Esteban Santiago, an Iraq war veteran who allegedly opened fire at a Ft. Lauderdale airport on Friday — killing five people and wounding eight others — has been federally charged.
Santiago was charged Saturday with an act of violence at an international airport resulting in death, which carries a maximum punishment of execution, as well as weapons charges.
According to court documents, Santiago confessed to the FBI that he planned the attack.
After picking the luggage up at the Terminal 2 baggage claim, he went into the bathroom, loaded the weapon and then opened fire, according to police.
“Indications are that he came here to carry out this horrific attack,” “FBI Agent George Piro said. “We have not identified any triggers that would have caused this attack. We’re pursuing all angles on what prompted him to carry out this horrific attack.”
Santiago, who was born in New Jersey, reportedly signed up to serve the National Guard in August 2016 and had been living in Alaska, according to reports.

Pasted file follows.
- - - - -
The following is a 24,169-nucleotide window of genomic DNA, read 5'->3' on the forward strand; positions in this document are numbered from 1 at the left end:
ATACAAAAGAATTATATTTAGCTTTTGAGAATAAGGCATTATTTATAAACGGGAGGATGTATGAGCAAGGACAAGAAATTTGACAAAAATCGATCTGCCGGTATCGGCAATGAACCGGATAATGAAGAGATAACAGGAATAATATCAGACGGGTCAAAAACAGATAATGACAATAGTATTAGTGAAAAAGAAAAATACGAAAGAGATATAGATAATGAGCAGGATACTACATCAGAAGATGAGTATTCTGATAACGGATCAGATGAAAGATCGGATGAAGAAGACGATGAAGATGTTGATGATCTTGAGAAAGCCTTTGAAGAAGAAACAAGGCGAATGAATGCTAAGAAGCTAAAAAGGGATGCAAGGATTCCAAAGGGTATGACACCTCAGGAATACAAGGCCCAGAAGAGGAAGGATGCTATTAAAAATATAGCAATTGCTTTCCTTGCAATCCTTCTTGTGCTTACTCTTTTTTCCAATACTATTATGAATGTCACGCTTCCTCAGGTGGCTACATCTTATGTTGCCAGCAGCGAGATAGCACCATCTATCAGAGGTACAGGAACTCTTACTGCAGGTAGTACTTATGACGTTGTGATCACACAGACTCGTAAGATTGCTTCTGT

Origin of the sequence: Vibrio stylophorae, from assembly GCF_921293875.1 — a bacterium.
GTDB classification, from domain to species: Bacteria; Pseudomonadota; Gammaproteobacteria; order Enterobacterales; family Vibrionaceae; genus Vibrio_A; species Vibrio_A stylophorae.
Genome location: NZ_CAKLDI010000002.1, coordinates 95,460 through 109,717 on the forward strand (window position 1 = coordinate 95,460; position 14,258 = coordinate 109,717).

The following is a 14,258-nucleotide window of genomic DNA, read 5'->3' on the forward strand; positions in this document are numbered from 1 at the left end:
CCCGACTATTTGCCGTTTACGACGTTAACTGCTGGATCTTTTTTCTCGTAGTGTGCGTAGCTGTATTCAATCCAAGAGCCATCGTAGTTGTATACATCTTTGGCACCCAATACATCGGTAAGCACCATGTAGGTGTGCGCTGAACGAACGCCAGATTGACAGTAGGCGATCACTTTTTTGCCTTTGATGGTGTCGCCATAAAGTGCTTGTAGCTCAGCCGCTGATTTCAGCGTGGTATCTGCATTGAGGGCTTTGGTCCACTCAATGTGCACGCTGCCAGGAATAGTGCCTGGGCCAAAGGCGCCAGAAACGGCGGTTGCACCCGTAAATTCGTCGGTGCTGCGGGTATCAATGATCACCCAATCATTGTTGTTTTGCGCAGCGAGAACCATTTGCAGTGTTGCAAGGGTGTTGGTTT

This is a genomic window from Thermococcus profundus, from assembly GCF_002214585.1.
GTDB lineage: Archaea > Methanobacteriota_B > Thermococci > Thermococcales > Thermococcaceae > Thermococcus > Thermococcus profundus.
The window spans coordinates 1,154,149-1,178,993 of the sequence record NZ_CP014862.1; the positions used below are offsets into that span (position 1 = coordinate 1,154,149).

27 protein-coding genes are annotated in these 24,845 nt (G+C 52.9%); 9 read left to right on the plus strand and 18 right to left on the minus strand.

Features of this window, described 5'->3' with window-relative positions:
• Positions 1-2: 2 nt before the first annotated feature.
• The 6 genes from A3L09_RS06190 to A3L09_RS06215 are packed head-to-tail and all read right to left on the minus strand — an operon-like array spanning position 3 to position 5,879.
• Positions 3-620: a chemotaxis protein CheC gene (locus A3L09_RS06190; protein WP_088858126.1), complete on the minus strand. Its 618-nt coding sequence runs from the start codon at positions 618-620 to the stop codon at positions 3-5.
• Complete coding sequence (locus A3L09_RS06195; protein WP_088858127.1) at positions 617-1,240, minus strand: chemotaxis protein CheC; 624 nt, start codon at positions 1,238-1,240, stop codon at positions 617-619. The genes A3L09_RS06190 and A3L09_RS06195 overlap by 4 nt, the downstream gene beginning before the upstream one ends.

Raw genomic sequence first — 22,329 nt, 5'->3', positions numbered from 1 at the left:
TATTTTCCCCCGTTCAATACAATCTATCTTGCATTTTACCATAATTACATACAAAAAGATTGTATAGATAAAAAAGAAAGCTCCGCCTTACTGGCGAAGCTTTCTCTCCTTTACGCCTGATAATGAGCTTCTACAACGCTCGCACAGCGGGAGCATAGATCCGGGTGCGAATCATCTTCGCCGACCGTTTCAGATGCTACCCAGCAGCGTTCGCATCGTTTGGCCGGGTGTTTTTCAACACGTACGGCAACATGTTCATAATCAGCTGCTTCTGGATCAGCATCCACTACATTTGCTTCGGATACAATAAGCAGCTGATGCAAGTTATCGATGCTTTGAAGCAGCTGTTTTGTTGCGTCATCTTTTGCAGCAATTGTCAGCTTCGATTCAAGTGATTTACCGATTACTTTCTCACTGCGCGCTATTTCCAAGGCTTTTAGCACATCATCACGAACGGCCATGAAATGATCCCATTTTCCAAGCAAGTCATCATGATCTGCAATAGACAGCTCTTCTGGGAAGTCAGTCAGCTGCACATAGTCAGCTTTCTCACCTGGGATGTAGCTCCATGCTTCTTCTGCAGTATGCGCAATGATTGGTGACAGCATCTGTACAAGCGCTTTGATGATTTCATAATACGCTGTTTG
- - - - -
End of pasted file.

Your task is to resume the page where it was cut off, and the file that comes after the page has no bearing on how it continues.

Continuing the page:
Santiago had served a tour of duty in Iraq, after which he was never the same, his aunt told NJ.com.
"He lost his mind," Maria Ruiz Rivera said in Spanish, adding that she as well as relatives in Florida were contacted by law enforcement officials Friday afternoon.
In November, Santiago reportedly walked into an FBI field office in Alaska and said the U.S. government was controlling his mind and forcing him to watch ISIS videos. He also reportedly told officers he didn’t want to hurt anyone.
He was then sent to a mental health facility after police confiscated his firearm, according to reports.
According to CNN, the police gave back the firearm, the gun cops said he would use in the attack, a month later.
Santiago's brother, Bryan Santiago, spoke out in an interview saying, "The FBI failed there," Bryan told The Associated Press. "We're not talking about someone who emerged from anonymity to do something like this."
The airport reopened before dawn Saturday; Terminal 2, however, has only partially reopened.
It remained closed for takeoffs, landings and baggage claim, but the upper level is open for Delta and Air Canada ticketing, Broward County officials said.